Roberts was painfully aware that his computer lacked the software necessary to do anything useful. Fortunately, help arrived in the mail, in the form of a letter from two equally experienced veterans of 1970s computing: Bill Gates and Paul Allen (Yes, that Bill Gates and Paul Allen). At the time of the Altair's announcement in Popular Electronics, Paul Allen was a programmer employed by Honeywell, where Gates had worked during summers, and Bill Gates was a sophomore at Harvard. In an eerie foreshadowing of how the IBM PC came to have a Microsoft operating system, Gates and Allen were in the right place at the right time: the Altair desperately needed a pre-written operating system to make it more than just a plug-in doorstop, and Gates and Allen got there first by modifying an existing operating system. The BASIC language was originally created in 1964 at Dartmouth, and was used on numerous mainframes as an easy-to-learn computer language, perfect for beginners. Gates and Allen worked in marathon 24-hour sessions to adopt the language to the peculiarities of the Altair, and then licensed the result to MITS.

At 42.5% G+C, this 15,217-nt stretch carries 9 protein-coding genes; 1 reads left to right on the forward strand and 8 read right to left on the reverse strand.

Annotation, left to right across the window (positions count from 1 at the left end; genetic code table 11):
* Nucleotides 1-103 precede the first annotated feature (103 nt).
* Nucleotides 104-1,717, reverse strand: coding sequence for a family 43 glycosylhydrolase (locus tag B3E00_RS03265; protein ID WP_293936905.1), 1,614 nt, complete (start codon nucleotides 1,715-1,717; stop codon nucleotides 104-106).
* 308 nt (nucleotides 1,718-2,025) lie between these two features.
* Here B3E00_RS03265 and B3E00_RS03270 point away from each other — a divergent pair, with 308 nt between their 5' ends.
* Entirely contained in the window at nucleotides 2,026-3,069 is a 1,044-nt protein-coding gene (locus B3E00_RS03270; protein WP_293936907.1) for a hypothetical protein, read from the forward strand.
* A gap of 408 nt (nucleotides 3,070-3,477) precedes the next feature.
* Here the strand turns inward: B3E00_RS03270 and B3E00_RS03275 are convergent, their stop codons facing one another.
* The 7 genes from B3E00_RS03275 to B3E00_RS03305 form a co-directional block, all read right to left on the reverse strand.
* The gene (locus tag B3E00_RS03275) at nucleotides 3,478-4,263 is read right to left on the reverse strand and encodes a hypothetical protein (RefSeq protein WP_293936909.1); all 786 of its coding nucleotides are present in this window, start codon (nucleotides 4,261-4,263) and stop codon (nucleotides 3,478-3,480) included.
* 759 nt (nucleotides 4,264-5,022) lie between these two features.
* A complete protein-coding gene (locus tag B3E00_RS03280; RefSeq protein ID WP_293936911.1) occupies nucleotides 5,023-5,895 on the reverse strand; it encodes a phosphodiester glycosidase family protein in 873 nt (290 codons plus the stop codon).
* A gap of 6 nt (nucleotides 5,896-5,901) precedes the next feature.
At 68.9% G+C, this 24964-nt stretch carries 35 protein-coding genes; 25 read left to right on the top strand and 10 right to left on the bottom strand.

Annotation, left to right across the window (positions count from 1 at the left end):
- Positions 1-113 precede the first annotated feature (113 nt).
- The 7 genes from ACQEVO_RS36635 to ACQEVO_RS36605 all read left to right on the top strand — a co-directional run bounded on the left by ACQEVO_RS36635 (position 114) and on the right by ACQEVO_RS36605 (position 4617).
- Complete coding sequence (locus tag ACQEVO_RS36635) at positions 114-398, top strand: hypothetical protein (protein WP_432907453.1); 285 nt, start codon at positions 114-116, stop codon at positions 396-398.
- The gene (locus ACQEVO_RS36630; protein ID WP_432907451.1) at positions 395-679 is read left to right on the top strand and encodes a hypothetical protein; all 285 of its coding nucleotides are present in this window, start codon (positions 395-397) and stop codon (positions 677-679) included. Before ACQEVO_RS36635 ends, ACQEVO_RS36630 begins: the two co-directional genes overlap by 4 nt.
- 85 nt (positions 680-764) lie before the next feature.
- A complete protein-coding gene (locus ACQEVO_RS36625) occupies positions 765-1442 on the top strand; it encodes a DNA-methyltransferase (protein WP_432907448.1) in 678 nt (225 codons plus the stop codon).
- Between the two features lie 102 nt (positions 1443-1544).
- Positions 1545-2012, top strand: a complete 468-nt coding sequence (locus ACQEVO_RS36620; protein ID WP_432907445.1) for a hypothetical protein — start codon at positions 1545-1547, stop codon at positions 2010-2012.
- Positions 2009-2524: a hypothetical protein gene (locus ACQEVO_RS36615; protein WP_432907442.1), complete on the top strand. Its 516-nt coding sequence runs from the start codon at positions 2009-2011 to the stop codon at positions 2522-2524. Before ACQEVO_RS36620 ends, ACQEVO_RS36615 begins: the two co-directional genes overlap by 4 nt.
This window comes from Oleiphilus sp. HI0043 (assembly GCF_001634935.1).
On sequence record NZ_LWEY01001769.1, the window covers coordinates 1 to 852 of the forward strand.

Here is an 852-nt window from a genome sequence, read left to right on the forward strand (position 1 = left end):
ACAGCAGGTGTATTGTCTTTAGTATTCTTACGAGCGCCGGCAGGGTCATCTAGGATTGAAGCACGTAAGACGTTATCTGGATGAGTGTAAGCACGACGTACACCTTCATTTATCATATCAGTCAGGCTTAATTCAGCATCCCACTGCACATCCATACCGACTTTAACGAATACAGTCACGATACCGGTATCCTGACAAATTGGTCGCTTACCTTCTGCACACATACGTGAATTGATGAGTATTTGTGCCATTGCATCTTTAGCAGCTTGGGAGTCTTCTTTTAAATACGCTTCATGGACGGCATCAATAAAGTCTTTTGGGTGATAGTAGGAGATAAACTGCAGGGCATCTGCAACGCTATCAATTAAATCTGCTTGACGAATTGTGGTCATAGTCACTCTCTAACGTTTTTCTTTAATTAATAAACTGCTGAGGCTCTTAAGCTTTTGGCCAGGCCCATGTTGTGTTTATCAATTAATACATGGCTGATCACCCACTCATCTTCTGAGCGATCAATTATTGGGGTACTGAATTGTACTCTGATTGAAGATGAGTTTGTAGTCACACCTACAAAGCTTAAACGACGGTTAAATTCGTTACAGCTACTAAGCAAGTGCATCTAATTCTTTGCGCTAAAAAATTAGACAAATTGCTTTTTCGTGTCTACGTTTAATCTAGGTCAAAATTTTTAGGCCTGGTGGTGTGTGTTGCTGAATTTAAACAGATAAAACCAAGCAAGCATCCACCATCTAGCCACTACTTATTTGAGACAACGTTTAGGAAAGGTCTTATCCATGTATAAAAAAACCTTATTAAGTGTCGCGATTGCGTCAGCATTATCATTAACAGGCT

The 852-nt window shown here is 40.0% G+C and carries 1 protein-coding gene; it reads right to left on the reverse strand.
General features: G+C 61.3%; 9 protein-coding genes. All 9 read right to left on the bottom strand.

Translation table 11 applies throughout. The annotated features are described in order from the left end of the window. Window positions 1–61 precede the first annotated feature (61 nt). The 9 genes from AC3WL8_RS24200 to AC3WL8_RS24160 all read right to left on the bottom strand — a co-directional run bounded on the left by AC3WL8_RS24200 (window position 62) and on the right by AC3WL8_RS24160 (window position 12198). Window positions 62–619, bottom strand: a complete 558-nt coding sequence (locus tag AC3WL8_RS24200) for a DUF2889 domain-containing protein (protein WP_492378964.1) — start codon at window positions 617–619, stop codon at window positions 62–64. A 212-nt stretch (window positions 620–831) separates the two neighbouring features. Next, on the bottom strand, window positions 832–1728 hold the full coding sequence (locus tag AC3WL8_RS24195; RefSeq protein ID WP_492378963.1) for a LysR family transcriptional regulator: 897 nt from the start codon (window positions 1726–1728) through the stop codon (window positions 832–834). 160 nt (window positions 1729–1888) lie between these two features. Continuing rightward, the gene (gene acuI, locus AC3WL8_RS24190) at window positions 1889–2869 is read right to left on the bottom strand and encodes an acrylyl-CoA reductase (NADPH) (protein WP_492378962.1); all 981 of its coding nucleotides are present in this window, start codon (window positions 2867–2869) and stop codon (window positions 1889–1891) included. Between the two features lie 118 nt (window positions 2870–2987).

Soon thereafter, Allen accepted a position with MITS as director of Software Development, where he stayed until the end of 1976, when he and Gates resumed their nascent Micro-Soft business, complete with hyphen.
Just as the first IBM PC would eventually begat numerous clones, the Altair had a clone of its own: the Imsai 8080. Many users of both computers actually consider the Imsai to be a much better design, given its higher specification power supply, an anodized aluminum chassis, and a more functional front panel design. All for the same $439.00 as a kit, or $621.00 assembled price of the Altair, only slightly more than what the Altair initially cost. Upgraders could insert Imsai cards into an Altair, and via Imsai's "Memory Sharing Facility," an Altair and Imsai processor could co-exist in the same platform for parallel computing. The Altair's sales eventually topped 10,000.
While Altairs served on the front lines of personal computer usage for the rest of the 1970s, their time was gradually numbered. Roberts sold the MITS name to Pertec, a manufacturer of tapes and disk drives for mainframes. By then, the Apple II, the TRS-80, and other personal computers had entered the market and began to cut drastically into the Altair's sales. Pertec eliminated the model within a couple of years of their acquisition. But the Altair had served its initial role well: the personal computer revolution was set to go, and just needed a spark. NV
If you've used or had experience with the Altair, how about sharing your story with us in the comments below?